By Tim Green
In Pinch Hit, by Tim Green, Sam and Trevor look like identical twins, but their lives couldn’t be more different. Trevor lives in a Bel Air mansion and has a lead role in a feature film; Sam’s family struggles to pay its bills, but Sam has something Trevor wants: Sam is a great baseball player. So Trevor proposes they trade places and there the adventure begins.
Ages 8-12 | Publisher: HarperCollins | March 20, 2012
When baseball is outlawed, winter goes on, month after month, with endless piles of snow. In How Georgie Radbourn Saved Baseball by David Shannon the ballparks are bulldozed over and the ballplayers are thrown in the freezing cold Candlestick Prison. Shannon, who also illustrates the book, uses lots of dark and shadows to convey the melancholy that settles over the baseball-less land. But everything begins to change when Georgie Radbourn is born—when he begins to talk, the forbidden sayings of baseball pop out—“Batter up!”
Ages 4-8 | Publisher: Scholastic | March 1, 2012
Summer and Sports
Something for kids who are lukewarm on baseball
In Gold Medal Summer by Donna Freitas, Joey Jordan, a gymnast, is at a crossroad, deciding whether to give up her sport or pursue her gold medal dreams. Frietas, a former gymnast, draws on her experience to create a realistic world—how it feels to do a back flip on a beam, to hear the cheers of the crowd and perform cartwheels, aerials, and handstands.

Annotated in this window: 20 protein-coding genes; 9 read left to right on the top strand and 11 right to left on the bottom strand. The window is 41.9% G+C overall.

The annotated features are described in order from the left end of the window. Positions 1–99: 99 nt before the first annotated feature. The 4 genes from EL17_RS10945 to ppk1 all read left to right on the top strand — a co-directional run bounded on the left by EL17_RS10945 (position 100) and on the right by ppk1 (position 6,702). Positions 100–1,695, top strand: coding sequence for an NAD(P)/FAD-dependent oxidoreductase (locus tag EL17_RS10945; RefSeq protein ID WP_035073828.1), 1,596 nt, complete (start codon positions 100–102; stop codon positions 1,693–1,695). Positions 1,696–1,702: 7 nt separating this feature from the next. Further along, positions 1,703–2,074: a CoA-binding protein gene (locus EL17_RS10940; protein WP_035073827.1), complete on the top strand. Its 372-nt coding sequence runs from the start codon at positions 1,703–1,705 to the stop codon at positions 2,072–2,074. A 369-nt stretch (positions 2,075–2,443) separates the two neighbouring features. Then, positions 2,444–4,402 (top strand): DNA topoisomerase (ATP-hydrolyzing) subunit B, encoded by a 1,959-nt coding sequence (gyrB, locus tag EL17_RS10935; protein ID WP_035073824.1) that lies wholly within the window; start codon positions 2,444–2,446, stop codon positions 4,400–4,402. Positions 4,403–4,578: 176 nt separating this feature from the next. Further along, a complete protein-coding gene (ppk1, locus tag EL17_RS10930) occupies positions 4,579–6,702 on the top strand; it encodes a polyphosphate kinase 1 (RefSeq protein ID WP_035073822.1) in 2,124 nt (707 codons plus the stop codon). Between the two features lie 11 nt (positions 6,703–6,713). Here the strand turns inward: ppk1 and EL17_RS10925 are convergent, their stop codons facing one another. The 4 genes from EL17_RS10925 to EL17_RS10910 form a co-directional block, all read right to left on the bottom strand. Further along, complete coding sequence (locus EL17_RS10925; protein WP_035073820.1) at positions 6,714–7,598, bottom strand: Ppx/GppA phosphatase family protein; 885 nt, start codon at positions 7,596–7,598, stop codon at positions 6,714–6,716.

Ages 10-14 | Publisher: Scholastic | June 1, 2012
By John Coy
In the final installment of his 4 for 4 series, John Coy’s Take Your Best Shot portrays four middle school boys who are looking forward to basketball season. But life threatens to intrude: Jackson’s mom is marrying her boyfriend, Gig is worried about his father who is stationed in Afghanistan and the two others have so much going on they might not even play. Coy captures the volatile time of middle school, with the boys’ new interest in girls and school dances and the obligations of homework.
Ages 8-12 | Publisher: Square Fish | February 28, 2012
Nina Schuyler‘s first novel, The Painting, (Algonquin Books of Chapel Hill/2004), was a finalist for the Northern California Book Awards. It was also selected by the San Francisco Chronicle as one of the Best Books for 2004 and a “Great Debut from 2004” by the Rocky Mountain News. She currently teaches creative writing at the University of San Francisco and is working on a third novel.